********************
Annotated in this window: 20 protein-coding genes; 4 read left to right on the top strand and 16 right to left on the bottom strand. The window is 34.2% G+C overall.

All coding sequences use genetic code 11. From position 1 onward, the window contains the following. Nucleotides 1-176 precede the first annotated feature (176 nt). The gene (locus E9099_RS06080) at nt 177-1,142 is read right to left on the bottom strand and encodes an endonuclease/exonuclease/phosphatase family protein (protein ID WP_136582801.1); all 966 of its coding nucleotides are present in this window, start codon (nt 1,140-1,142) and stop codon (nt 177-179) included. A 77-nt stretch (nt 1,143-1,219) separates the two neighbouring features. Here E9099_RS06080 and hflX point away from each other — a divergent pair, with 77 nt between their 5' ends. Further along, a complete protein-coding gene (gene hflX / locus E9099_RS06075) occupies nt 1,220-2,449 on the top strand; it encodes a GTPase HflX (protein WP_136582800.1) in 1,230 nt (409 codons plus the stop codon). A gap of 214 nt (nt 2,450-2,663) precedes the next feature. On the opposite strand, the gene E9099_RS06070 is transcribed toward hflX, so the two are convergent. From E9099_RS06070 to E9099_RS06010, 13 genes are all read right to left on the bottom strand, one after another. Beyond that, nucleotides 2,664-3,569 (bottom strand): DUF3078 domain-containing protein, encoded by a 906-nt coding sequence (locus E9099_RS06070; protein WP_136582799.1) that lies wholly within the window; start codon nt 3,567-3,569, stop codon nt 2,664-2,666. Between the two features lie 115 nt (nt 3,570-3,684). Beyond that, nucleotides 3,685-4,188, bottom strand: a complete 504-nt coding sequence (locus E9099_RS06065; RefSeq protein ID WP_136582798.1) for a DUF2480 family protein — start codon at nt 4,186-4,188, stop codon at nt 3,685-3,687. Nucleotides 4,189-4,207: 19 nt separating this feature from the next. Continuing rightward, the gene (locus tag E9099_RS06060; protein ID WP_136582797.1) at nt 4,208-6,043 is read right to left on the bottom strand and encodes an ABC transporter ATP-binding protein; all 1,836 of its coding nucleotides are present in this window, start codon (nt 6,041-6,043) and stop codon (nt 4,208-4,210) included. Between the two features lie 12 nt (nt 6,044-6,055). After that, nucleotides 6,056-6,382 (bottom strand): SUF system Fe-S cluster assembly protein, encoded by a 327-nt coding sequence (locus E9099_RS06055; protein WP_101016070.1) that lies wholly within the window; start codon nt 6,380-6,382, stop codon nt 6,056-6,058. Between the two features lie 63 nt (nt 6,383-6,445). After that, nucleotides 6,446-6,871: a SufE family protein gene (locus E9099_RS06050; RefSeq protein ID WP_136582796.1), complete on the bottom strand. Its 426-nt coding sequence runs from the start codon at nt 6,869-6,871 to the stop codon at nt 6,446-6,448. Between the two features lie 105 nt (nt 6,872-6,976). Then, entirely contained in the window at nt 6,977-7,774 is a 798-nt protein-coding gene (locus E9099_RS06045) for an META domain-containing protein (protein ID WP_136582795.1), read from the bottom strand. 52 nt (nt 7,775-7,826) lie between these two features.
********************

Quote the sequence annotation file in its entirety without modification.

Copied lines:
Annotated in this window: 20 protein-coding genes; 4 read left to right on the top strand and 16 right to left on the bottom strand. The window is 34.2% G+C overall.

All coding sequences use genetic code 11. From position 1 onward, the window contains the following. Nucleotides 1-176 precede the first annotated feature (176 nt). The gene (locus E9099_RS06080) at nt 177-1,142 is read right to left on the bottom strand and encodes an endonuclease/exonuclease/phosphatase family protein (protein ID WP_136582801.1); all 966 of its coding nucleotides are present in this window, start codon (nt 1,140-1,142) and stop codon (nt 177-179) included. A 77-nt stretch (nt 1,143-1,219) separates the two neighbouring features. Here E9099_RS06080 and hflX point away from each other — a divergent pair, with 77 nt between their 5' ends. Further along, a complete protein-coding gene (gene hflX / locus E9099_RS06075) occupies nt 1,220-2,449 on the top strand; it encodes a GTPase HflX (protein WP_136582800.1) in 1,230 nt (409 codons plus the stop codon). A gap of 214 nt (nt 2,450-2,663) precedes the next feature. On the opposite strand, the gene E9099_RS06070 is transcribed toward hflX, so the two are convergent. From E9099_RS06070 to E9099_RS06010, 13 genes are all read right to left on the bottom strand, one after another. Beyond that, nucleotides 2,664-3,569 (bottom strand): DUF3078 domain-containing protein, encoded by a 906-nt coding sequence (locus E9099_RS06070; protein WP_136582799.1) that lies wholly within the window; start codon nt 3,567-3,569, stop codon nt 2,664-2,666. Between the two features lie 115 nt (nt 3,570-3,684). Beyond that, nucleotides 3,685-4,188, bottom strand: a complete 504-nt coding sequence (locus E9099_RS06065; RefSeq protein ID WP_136582798.1) for a DUF2480 family protein — start codon at nt 4,186-4,188, stop codon at nt 3,685-3,687. Nucleotides 4,189-4,207: 19 nt separating this feature from the next. Continuing rightward, the gene (locus tag E9099_RS06060; protein ID WP_136582797.1) at nt 4,208-6,043 is read right to left on the bottom strand and encodes an ABC transporter ATP-binding protein; all 1,836 of its coding nucleotides are present in this window, start codon (nt 6,041-6,043) and stop codon (nt 4,208-4,210) included. Between the two features lie 12 nt (nt 6,044-6,055). After that, nucleotides 6,056-6,382 (bottom strand): SUF system Fe-S cluster assembly protein, encoded by a 327-nt coding sequence (locus E9099_RS06055; protein WP_101016070.1) that lies wholly within the window; start codon nt 6,380-6,382, stop codon nt 6,056-6,058. Between the two features lie 63 nt (nt 6,383-6,445). After that, nucleotides 6,446-6,871: a SufE family protein gene (locus E9099_RS06050; RefSeq protein ID WP_136582796.1), complete on the bottom strand. Its 426-nt coding sequence runs from the start codon at nt 6,869-6,871 to the stop codon at nt 6,446-6,448. Between the two features lie 105 nt (nt 6,872-6,976). Then, entirely contained in the window at nt 6,977-7,774 is a 798-nt protein-coding gene (locus E9099_RS06045) for an META domain-containing protein (protein ID WP_136582795.1), read from the bottom strand. 52 nt (nt 7,775-7,826) lie between these two features.